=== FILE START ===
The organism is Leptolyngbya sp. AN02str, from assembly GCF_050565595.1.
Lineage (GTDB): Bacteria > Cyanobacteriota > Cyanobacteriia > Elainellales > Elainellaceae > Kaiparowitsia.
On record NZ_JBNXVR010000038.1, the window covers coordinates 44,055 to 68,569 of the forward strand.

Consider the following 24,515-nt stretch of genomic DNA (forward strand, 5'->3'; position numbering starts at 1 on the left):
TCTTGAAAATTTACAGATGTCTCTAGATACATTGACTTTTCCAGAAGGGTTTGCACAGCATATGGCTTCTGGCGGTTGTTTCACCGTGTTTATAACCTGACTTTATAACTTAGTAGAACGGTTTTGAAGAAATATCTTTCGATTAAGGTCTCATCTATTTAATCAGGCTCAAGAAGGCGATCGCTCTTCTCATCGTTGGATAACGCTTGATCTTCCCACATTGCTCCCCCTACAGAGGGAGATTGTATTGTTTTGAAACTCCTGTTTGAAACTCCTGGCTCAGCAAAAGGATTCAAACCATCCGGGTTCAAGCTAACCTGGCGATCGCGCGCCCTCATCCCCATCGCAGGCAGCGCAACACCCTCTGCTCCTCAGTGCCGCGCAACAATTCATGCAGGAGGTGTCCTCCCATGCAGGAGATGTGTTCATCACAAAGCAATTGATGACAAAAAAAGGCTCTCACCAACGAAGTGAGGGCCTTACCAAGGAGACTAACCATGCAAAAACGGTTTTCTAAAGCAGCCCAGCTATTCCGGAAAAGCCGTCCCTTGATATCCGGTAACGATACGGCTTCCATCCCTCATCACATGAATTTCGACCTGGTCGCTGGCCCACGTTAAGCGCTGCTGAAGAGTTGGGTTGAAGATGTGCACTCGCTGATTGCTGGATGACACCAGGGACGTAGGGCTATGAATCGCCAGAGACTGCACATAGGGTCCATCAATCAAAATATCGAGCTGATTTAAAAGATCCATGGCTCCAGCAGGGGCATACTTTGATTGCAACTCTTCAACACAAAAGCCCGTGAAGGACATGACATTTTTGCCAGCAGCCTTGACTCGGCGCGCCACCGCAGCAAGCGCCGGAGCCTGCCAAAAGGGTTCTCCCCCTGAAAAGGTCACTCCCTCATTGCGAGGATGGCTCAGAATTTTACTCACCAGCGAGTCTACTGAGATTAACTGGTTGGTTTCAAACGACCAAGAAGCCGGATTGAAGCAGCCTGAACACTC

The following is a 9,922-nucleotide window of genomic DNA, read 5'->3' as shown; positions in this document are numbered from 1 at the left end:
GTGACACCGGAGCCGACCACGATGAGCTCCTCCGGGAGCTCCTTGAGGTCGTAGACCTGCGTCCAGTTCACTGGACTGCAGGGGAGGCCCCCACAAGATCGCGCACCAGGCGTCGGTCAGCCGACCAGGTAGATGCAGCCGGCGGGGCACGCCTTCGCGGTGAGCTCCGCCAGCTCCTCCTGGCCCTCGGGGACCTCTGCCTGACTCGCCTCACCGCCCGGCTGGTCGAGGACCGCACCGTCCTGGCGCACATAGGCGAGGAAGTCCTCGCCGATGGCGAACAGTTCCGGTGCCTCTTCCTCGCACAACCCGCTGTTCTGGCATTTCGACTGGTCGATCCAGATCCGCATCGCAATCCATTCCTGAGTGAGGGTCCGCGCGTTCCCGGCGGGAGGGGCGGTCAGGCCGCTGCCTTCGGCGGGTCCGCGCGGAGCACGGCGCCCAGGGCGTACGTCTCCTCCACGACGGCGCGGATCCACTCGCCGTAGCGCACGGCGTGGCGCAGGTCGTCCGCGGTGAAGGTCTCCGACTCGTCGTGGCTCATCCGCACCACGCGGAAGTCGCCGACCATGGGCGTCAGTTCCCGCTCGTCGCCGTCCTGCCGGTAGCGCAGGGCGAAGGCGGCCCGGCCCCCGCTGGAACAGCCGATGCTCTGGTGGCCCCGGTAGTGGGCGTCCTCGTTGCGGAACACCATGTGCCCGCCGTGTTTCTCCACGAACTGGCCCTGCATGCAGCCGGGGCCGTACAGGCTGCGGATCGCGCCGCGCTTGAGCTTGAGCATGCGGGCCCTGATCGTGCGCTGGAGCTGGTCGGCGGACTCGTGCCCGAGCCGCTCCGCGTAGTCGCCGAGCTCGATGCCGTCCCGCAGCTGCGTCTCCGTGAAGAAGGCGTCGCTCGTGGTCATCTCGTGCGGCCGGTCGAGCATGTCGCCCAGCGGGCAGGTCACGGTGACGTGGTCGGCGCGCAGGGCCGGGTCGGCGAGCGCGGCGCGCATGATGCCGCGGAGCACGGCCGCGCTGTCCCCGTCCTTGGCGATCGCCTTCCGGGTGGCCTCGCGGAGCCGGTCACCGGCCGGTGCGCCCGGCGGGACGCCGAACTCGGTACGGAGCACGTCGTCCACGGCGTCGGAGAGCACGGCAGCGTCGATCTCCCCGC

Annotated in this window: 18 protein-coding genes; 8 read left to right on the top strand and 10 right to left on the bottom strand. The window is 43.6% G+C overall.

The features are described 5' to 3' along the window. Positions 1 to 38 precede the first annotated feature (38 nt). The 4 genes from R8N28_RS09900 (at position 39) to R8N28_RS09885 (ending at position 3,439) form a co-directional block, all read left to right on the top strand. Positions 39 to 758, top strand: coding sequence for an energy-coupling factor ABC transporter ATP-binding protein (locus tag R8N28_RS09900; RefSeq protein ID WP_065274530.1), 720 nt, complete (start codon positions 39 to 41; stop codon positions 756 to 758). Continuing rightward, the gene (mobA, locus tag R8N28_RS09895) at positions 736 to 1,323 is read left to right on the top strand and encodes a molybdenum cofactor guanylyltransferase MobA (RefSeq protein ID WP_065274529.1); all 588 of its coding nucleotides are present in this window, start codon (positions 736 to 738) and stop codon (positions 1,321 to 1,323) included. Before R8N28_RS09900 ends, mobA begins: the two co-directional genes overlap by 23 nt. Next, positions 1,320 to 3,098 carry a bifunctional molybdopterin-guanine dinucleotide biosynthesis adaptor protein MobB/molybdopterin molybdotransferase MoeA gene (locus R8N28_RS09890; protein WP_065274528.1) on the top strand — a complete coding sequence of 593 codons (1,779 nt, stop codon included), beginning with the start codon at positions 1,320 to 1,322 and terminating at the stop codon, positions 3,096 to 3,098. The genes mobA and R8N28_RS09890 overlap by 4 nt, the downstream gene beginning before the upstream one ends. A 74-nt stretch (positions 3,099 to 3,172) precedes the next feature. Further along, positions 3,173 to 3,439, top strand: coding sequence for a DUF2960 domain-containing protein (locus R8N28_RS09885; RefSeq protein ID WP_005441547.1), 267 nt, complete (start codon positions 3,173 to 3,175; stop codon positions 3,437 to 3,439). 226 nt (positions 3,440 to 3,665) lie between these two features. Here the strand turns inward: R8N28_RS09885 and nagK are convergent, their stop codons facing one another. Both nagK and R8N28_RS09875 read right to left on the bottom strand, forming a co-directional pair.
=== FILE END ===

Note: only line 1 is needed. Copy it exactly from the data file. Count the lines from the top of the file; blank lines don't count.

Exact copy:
The organism is Leptolyngbya sp. AN02str, from assembly GCF_050565595.1.